was now contracting with insufferable agony. "I can never outlive this,"
thought he, "that the angels from heaven had been so close to me and were
driven away; that they wanted to sing Christmas carols for me and were
driven to flight."

Then he remembered the flower he had promised Bishop Absalon, and at the
last moment he fumbled among the leaves and moss to try and find a
blossom. But he sensed how the ground under his fingers froze and how the
white snow came gliding over the ground. Then his heart caused him ever
greater anguish. He could not rise, but fell prostrate on the ground and
lay there.

When the robber folk and the lay brother had groped their way back to the
cave, they missed Abbot Hans. They took brands with them and went out to
search for him. They found him dead upon the coverlet of snow.

Then the lay brother began weeping and lamenting, for he understood that
it was he who had killed Abbot Hans because he had dashed from him the cup
of happiness which he had been thirsting to drain to its last drop.

When Abbot Hans had been carried down to Övid, those who took charge of
the dead saw that he held his right hand locked tight around something
which he must have grasped at the moment of death. When they finally got
his hand open, they found that the thing which he had held in such an iron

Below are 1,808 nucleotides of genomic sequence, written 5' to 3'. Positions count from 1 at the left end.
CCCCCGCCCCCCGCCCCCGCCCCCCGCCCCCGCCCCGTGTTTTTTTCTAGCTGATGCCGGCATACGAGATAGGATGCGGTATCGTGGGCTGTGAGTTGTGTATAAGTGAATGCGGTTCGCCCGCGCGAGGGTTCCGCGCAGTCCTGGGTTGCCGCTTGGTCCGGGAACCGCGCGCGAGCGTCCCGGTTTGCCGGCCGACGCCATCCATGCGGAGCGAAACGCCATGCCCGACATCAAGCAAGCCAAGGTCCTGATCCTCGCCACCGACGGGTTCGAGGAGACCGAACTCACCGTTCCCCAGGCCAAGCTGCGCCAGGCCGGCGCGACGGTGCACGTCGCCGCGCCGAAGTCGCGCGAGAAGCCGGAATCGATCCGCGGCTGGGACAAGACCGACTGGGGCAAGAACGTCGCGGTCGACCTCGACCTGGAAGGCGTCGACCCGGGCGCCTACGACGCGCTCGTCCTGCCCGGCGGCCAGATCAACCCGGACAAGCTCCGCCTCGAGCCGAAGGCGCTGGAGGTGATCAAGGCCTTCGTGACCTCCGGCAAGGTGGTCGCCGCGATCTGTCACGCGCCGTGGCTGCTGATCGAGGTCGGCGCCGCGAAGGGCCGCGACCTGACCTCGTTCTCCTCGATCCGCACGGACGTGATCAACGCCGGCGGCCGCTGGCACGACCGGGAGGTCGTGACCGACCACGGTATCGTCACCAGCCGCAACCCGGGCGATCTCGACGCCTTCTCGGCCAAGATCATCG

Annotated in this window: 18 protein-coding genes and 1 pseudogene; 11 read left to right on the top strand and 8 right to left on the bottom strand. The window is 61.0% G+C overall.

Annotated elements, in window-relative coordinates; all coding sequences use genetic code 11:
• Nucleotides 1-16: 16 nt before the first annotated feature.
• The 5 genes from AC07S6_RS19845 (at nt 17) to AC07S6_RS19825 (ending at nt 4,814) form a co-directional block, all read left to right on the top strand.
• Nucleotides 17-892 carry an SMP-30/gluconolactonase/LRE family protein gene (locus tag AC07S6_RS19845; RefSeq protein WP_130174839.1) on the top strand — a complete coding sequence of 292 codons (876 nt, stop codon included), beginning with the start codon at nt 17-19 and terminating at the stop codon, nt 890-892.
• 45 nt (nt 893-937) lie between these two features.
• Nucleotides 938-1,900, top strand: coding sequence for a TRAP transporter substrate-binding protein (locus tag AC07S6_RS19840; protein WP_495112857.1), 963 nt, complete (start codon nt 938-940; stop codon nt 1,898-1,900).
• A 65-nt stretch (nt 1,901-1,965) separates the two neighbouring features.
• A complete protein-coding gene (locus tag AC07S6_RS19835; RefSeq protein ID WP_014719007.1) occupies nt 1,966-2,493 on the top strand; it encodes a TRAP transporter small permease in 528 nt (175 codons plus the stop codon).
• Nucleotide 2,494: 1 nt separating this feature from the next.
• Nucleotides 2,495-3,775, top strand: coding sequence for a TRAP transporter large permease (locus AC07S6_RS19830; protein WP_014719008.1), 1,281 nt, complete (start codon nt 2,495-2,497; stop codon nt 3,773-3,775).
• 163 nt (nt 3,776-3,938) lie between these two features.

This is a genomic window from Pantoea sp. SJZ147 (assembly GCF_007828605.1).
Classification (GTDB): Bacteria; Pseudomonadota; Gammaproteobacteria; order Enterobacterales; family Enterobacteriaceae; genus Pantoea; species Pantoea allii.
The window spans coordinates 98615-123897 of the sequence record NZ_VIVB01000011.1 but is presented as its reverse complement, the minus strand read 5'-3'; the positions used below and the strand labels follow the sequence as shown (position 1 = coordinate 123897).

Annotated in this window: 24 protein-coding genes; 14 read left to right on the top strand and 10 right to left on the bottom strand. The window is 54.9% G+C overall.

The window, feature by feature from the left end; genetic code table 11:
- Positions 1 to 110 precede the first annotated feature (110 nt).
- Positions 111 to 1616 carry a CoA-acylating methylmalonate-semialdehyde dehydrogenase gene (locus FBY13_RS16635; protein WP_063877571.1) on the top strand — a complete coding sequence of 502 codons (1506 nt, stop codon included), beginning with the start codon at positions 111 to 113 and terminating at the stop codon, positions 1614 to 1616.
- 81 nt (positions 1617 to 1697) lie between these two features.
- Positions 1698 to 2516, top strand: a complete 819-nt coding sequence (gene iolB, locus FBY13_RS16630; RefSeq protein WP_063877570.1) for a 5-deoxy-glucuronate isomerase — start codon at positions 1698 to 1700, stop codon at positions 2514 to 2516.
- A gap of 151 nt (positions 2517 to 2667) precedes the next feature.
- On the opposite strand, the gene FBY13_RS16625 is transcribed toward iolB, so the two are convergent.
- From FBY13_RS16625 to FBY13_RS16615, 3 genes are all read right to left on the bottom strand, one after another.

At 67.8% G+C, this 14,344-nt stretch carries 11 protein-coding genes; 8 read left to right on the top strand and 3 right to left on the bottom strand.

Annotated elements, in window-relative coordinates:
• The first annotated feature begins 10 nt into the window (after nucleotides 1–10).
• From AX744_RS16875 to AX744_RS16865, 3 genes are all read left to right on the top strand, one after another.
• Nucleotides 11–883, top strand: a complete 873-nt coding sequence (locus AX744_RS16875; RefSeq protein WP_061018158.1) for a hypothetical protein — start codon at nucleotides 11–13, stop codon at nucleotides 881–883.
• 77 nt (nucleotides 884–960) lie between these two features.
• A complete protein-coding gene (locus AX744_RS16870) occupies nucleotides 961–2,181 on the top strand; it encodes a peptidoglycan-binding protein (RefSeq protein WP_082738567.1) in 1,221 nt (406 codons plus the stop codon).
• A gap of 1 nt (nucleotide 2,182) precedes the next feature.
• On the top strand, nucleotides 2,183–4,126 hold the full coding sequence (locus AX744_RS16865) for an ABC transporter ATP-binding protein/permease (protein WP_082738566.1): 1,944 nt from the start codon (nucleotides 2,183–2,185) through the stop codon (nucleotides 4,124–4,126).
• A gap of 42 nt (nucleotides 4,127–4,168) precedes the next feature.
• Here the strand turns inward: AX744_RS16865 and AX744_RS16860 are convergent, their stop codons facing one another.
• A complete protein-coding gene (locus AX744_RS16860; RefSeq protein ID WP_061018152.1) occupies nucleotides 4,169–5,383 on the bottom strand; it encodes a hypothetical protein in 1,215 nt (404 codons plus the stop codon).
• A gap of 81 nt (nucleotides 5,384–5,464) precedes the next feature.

grip was a pair of white root bulbs, which he had torn from among the moss
and leaves.

When the lay brother who had accompanied Abbot Hans saw the bulbs, he took
them and planted them in Abbot Hans' herb garden.

He guarded them the whole year to see if any flower would spring from
them. But in vain he waited through the spring, the summer, and the
autumn. Finally, when winter had set in and all the leaves, and the
flowers were dead, he ceased caring for them.

But when Christmas Eve came again, he was so strongly reminded of Abbot
Hans that he wandered out into the garden to think of him. And look! as he
came to the spot where he had planted the bare root bulbs, he saw that
from them had sprung flourishing green stalks, which bore beautiful
flowers with silver white leaves.

He called out all the monks at Övid, and when they saw that this plant
bloomed on Christmas Eve, when all the other growths were as if dead, they
understood that this flower had in truth been plucked by Abbot Hans from
the Christmas garden in Göinge forest. Then the lay brother asked the
monks if he might take a few blossoms to Bishop Absalon.

And when he appeared before Bishop Absalon, he gave him the flowers and
said: "Abbot Hans sends you these. They are the flowers he promised to
pick for you from the garden in Göinge forest."

When Bishop Absalon beheld the flowers, which had sprung from the earth in
darkest winter, and heard the words, he turned as pale as if he had met a
ghost. He sat in silence a moment; thereupon he said, "Abbot Hans has
faithfully kept his word and I shall also keep mine." And he ordered that
a letter of ransom be drawn up for the wild robber who was outlawed and
had been forced to live in the forest ever since his youth.

He handed the letter to the lay brother, who departed at once for the
Robbers' Cave. When he stepped in there on Christmas Day, the robber came
toward him with axe uplifted. "I'd like to hack you monks into bits, as
many as you are!" said he. "It must be your fault that Göinge forest did
not last night dress itself in Christmas bloom."

"The fault is mine alone," said the lay brother, "and I will gladly die
for it; but first I must deliver a message from Abbot Hans." And he drew